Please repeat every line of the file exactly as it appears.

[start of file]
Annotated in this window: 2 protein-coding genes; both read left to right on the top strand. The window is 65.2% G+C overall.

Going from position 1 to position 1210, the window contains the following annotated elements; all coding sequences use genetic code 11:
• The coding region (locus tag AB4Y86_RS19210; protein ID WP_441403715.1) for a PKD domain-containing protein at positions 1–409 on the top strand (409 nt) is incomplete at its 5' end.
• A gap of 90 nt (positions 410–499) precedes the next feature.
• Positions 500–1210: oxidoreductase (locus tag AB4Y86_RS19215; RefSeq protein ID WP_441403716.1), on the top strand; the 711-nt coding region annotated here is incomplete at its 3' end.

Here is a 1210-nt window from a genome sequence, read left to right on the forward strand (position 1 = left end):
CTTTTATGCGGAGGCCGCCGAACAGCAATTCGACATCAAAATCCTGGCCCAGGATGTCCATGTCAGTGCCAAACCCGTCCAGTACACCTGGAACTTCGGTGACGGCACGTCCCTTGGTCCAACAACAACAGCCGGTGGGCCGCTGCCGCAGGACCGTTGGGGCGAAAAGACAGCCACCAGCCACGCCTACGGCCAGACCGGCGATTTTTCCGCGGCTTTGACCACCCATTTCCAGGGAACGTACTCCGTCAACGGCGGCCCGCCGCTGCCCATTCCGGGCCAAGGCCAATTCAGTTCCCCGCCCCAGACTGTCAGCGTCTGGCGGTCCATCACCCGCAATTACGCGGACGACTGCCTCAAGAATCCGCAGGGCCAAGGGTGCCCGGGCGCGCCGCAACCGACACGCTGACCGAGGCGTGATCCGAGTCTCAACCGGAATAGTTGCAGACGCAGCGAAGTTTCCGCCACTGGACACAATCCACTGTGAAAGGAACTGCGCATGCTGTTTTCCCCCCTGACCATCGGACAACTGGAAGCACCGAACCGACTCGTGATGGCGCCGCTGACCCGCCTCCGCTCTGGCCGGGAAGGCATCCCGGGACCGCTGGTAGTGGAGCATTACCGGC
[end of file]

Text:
Annotated in this window: 2 protein-coding genes; both read left to right on the top strand. The window is 65.2% G+C overall.

Going from position 1 to position 1210, the window contains the following annotated elements; all coding sequences use genetic code 11:
• The coding region (locus tag AB4Y86_RS19210; protein ID WP_441403715.1) for a PKD domain-containing protein at positions 1–409 on the top strand (409 nt) is incomplete at its 5' end.
• A gap of 90 nt (positions 410–499) precedes the next feature.
• Positions 500–1210: oxidoreductase (locus tag AB4Y86_RS19215; RefSeq protein ID WP_441403716.1), on the top strand; the 711-nt coding region annotated here is incomplete at its 3' end.

Here is a 1210-nt window from a genome sequence, read left to right on the forward strand (position 1 = left end):
CTTTTATGCGGAGGCCGCCGAACAGCAATTCGACATCAAAATCCTGGCCCAGGATGTCCATGTCAGTGCCAAACCCGTCCAGTACACCTGGAACTTCGGTGACGGCACGTCCCTTGGTCCAACAACAACAGCCGGTGGGCCGCTGCCGCAGGACCGTTGGGGCGAAAAGACAGCCACCAGCCACGCCTACGGCCAGACCGGCGATTTTTCCGCGGCTTTGACCACCCATTTCCAGGGAACGTACTCCGTCAACGGCGGCCCGCCGCTGCCCATTCCGGGCCAAGGCCAATTCAGTTCCCCGCCCCAGACTGTCAGCGTCTGGCGGTCCATCACCCGCAATTACGCGGACGACTGCCTCAAGAATCCGCAGGGCCAAGGGTGCCCGGGCGCGCCGCAACCGACACGCTGACCGAGGCGTGATCCGAGTCTCAACCGGAATAGTTGCAGACGCAGCGAAGTTTCCGCCACTGGACACAATCCACTGTGAAAGGAACTGCGCATGCTGTTTTCCCCCCTGACCATCGGACAACTGGAAGCACCGAACCGACTCGTGATGGCGCCGCTGACCCGCCTCCGCTCTGGCCGGGAAGGCATCCCGGGACCGCTGGTAGTGGAGCATTACCGGC